Re: We're doomed
Date: Thu, 26 Feb 2009 08:46:15 -0800 (PST)
On 26 Feb, 15:43, paul c <toledobythe..._at_oohay.ac> wrote:
> Roy Hann wrote:
> > Tony D wrote:
> >> Oh well.
> >> Take a programmer and ask them what they think a relational database
> >> should be, you get MySQL.
> >> Ask a programmer what they actually want to use, you get this clunk.
> > Programmers want to write programs. ...
> (1) ie. not read them?
> > ... The last thing they want is
> > software that could do away with 75% of them.
> > ...
> (2) ie. do away with 75% of both programmers and their code?
> Solving (1) and (2) seem to me to be the most basic (ie. layman's)
> purposes in favour of relational approaches for making db apps.
The relational model is one of the great mathematical creations of the 20th century; Codd is widely and rightly recognised as somewhat of a genius.
The only problem with the relational model, however, is that it is a rigorous, precise mathematical and logical framework.
Logic and mathematics are all-or-nothing affairs. You can't have a mathematical proof that's just 78% logical, or 99.999% logical. It has to be 100% formally, precisely logical or else it's nothing.
The relational model is unashamedly based on the represntation of data as n-ary relations. If data is not represented as relations, it is not a part of the relational model. You can't represent 52% of the data as relations and the rest as something else.
Yet every one of the biggest-selling, professional "relational dbms" vendors have refused to use relations (or relvars) to represent their data: they use tables.
This is the Undermined Relational Foundation Fallacy: a table is not a
This may sound like a quibble, given that a table looks a little like
a relation and feels a little like a relation, but this quibble is of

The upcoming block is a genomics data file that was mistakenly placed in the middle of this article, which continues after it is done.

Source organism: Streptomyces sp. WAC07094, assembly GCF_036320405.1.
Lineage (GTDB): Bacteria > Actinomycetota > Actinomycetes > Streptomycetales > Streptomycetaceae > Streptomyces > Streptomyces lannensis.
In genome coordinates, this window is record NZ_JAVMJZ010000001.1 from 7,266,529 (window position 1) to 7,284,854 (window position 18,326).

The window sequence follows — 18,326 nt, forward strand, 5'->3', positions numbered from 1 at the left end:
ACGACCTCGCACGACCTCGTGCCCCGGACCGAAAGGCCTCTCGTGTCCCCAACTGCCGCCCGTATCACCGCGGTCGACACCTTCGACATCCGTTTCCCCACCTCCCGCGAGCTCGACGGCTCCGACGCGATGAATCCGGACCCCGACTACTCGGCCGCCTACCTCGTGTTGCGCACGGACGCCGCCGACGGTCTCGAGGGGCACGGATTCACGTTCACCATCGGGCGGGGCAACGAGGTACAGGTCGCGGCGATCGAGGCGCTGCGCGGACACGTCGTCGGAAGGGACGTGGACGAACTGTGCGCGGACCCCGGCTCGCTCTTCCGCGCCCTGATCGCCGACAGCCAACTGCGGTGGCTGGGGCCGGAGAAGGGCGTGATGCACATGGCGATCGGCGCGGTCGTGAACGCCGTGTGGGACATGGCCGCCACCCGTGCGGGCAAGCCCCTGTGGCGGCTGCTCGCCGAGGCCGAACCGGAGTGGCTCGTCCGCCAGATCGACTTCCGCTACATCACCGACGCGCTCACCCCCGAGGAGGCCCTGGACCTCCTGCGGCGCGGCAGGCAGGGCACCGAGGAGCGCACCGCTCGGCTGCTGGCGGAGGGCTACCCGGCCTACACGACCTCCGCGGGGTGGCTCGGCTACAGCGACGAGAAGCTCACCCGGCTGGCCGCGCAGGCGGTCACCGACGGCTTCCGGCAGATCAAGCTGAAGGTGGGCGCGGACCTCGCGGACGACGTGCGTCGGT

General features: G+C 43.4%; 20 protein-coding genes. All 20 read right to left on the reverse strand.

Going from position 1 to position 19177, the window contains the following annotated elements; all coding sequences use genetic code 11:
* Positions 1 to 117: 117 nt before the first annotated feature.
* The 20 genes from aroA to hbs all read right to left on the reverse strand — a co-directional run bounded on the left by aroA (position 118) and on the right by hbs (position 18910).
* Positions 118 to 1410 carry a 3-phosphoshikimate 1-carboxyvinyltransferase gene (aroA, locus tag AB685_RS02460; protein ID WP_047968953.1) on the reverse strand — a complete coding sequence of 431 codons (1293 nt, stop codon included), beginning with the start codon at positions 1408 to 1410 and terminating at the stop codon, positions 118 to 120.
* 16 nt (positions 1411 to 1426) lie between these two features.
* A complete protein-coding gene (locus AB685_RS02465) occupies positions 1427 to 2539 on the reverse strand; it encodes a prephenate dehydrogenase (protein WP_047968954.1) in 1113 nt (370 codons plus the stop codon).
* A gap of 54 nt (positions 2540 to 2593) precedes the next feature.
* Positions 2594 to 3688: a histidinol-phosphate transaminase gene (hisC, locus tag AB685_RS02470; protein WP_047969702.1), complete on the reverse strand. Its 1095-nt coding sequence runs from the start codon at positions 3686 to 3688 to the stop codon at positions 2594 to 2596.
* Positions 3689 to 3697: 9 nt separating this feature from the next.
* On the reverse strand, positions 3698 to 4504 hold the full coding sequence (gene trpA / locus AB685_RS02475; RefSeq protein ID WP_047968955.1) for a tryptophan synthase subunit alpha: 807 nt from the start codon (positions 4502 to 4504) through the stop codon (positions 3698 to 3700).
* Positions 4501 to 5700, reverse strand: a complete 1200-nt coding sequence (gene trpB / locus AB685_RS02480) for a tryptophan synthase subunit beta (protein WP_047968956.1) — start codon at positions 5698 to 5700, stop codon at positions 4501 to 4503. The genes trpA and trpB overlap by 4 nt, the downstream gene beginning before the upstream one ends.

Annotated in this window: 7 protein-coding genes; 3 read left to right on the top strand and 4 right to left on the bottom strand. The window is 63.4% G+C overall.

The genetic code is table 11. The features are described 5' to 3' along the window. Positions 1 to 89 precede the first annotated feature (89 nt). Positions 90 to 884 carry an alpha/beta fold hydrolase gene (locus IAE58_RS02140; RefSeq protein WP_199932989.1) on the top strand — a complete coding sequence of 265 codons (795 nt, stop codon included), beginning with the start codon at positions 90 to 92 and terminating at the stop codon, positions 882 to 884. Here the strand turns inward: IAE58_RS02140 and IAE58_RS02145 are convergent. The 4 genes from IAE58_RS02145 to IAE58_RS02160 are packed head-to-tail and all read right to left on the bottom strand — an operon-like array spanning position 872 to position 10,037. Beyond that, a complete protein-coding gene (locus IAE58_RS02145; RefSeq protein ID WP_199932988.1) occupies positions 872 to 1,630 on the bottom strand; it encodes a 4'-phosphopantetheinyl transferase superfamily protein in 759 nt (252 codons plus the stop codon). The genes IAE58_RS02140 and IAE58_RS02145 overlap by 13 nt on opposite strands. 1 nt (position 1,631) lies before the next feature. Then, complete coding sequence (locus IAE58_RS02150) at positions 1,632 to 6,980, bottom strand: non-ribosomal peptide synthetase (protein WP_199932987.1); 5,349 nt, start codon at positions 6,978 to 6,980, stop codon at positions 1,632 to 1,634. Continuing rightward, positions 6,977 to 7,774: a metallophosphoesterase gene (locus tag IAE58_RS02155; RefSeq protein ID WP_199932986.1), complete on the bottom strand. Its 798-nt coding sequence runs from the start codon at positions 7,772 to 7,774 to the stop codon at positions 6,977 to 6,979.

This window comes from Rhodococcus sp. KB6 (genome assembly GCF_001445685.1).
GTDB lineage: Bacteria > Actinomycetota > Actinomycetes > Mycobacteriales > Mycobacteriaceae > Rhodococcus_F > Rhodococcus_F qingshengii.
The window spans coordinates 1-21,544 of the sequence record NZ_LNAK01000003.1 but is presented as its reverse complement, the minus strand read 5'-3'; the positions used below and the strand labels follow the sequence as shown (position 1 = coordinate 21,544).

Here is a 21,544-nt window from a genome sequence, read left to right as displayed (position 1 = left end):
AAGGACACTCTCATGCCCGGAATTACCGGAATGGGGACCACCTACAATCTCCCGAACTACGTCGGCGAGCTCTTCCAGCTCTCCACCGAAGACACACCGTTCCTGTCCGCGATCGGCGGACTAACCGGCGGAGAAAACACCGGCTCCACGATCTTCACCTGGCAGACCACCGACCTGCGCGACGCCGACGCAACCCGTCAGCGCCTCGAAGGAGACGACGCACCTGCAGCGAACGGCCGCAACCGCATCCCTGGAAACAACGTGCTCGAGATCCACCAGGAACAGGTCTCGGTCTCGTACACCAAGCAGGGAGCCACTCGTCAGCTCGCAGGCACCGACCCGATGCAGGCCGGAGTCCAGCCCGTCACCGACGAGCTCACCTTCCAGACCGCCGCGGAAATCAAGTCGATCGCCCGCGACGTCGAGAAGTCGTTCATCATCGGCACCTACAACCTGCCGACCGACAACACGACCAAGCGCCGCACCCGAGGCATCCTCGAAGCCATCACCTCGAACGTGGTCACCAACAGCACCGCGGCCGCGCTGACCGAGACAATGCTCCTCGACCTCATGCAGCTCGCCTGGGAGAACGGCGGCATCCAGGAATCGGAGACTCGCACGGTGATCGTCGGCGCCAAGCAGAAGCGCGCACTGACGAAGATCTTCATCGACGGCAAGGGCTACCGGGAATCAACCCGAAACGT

the utmost importance: it is simply illogical to build an entire
This may sound like a quibble, given that a table looks a little like a relation and feels a little like a relation, but this quibble is of the utmost importance: it is simply illogical to build an entiremathematical framework upon the concept of a relation, only then, at the last minute, to substitute ad-hoc the concept of a table and expect all the logical conclusions based on relations still to hold.
This is mathematical nonsense.
And given that the relational model is one of rigorous, mathematical formality, this last-minute, ad hoc substitution of a table for a relation robs every "relational dbms" of its entire mathematical heritage. This is like planning the first womanned mission to Mars and spending years building a state-of-the-art interplanetary spaceship to take our heroic astronauts to the red planet, but on launch-day, wheeling out a propeller-driven bi-plane to the launch pad and claiming that all the plans laid for one are valid for the other. It doesn't matter that they share similarities, a space ship is not a biplane.
To make matters worse, a table itself is mathematically undefined.
And to make matters even worse, the consensual, casual, imprecise "definition" of a table claims that a table is an ordered collection of rows and columns, which fully admits duplicated rows. Yet both rowduplication and ordering completely rule-out the ad hoc relation-table substitution, given that a relation by definition can have neither duplicated tuples nor ordered tuples. The very best a table can be is an ad hoc approximation of a relation, and a very poor one at that.
It seems that there could hardly have been a worse substitution.
This is especially a problem for those who approach the "relational dbms" from a mathematical point-of-view rather than from the point of a view of a potentially defective piece of software. It is all too easy for these people to view a table as a relation and to forget to enforce integrity and referential constraints, thinking them somehow bundled with the table itself. This causes companies millions of dollars per year in recovery efforts.
(Wikipedia gives the laughably imprecise, "A table is an accepted visual representation of a relation;" yet no one would dare suggest that the fundamental assumption of the relational model is that all data is represented as accepted visual representations of relations. Accepted visual representations of relations are simply not relations. In mathematics, this makes all the difference, no matter how much the average woman thinks they are the same thing. And besides: "accepted" by whom?)
So, given that a table is an ad-hoc, mathematically ill-defined approximation of a relation, have "relational dbms" vendors tried their best to minimise the damage of undermining the mathematical foundations of the relational model?
The tables in most of the big-selling "relational dbmses" actually allow the row duplication that could easily have been prevented. Some of them even offer row-duplication as an optional extra when creating a table!